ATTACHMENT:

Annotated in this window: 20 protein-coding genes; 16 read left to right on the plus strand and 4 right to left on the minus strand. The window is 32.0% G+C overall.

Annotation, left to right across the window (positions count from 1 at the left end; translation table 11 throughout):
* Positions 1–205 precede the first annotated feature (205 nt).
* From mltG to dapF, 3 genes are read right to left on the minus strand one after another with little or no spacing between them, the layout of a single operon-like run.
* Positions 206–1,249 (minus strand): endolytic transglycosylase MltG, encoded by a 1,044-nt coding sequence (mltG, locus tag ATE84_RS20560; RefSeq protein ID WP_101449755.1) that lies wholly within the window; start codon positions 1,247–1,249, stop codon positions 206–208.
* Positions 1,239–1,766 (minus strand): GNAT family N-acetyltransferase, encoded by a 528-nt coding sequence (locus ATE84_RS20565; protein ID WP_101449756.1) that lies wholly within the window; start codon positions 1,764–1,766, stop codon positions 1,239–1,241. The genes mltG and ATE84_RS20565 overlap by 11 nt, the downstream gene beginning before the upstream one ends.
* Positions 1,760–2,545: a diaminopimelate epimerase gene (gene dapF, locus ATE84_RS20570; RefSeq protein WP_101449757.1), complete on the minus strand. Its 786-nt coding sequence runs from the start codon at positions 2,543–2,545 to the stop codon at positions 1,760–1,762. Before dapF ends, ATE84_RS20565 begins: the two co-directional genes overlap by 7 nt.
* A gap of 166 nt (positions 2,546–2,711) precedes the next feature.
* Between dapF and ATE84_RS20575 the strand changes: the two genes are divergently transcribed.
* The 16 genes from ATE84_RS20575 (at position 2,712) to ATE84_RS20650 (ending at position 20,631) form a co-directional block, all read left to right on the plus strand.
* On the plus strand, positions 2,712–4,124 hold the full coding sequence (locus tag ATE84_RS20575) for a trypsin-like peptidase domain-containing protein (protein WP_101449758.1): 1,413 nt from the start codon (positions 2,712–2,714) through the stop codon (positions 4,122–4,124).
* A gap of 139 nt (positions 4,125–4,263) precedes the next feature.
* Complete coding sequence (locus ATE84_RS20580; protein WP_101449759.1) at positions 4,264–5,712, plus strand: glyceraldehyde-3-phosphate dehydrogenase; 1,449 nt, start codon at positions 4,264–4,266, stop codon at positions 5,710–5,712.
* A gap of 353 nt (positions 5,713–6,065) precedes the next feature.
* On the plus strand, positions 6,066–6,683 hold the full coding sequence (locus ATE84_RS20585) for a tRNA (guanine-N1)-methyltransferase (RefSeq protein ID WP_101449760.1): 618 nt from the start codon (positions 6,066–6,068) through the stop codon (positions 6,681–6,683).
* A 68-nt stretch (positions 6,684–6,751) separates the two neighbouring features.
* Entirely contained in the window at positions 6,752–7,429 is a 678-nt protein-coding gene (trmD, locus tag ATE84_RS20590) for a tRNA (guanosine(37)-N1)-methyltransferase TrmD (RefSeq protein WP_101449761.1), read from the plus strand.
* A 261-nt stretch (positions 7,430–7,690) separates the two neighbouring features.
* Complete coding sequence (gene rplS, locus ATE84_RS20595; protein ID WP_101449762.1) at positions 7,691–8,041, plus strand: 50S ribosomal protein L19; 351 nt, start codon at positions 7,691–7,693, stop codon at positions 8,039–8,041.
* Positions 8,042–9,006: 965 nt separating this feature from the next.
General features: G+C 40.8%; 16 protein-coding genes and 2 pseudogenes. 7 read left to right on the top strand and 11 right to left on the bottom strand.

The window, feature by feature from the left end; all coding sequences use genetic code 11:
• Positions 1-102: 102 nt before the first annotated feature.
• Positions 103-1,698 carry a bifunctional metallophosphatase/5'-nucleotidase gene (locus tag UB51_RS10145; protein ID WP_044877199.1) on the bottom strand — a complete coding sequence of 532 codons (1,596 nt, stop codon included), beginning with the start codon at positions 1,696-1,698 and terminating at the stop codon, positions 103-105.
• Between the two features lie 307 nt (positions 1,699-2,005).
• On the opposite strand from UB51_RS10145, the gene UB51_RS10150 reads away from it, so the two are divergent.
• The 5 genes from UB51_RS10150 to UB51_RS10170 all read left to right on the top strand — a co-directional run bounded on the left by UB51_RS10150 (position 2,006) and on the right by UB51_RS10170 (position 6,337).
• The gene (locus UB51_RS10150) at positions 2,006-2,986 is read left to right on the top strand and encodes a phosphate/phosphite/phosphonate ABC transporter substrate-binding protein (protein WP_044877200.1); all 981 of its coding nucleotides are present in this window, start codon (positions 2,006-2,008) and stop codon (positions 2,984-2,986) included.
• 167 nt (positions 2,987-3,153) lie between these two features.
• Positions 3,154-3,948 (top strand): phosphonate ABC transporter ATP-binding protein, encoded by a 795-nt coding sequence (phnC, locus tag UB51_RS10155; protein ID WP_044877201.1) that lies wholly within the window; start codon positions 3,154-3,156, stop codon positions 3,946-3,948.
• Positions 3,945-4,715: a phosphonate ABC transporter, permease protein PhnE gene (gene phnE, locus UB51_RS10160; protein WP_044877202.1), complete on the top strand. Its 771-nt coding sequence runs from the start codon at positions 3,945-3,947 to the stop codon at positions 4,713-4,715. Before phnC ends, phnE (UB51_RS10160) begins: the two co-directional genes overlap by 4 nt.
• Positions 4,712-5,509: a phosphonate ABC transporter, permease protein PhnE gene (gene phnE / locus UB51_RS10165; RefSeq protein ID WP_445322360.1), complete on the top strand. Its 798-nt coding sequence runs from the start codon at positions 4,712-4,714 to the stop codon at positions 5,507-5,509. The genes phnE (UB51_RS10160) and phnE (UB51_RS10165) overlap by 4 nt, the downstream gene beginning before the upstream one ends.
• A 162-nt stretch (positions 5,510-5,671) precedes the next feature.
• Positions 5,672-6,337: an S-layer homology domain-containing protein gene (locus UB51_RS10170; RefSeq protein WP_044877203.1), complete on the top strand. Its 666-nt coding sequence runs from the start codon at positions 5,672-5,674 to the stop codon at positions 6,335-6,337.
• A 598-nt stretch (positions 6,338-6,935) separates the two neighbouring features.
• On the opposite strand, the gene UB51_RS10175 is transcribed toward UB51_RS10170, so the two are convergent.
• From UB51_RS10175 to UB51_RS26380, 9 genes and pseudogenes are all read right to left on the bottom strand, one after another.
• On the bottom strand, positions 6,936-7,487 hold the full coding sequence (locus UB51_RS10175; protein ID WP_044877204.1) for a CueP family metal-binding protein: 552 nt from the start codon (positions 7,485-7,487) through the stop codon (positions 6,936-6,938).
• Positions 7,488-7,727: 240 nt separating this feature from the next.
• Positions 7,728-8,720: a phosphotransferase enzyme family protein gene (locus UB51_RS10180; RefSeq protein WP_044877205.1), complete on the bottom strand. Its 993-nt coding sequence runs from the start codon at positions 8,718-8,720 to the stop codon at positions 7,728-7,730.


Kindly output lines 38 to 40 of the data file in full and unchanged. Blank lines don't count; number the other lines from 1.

• On the bottom strand, positions 6,936-7,487 hold the full coding sequence (locus UB51_RS10175; protein ID WP_044877204.1) for a CueP family metal-binding protein: 552 nt from the start codon (positions 7,485-7,487) through the stop codon (positions 6,936-6,938).
• Positions 7,488-7,727: 240 nt separating this feature from the next.
• Positions 7,728-8,720: a phosphotransferase enzyme family protein gene (locus UB51_RS10180; RefSeq protein WP_044877205.1), complete on the bottom strand. Its 993-nt coding sequence runs from the start codon at positions 8,718-8,720 to the stop codon at positions 7,728-7,730.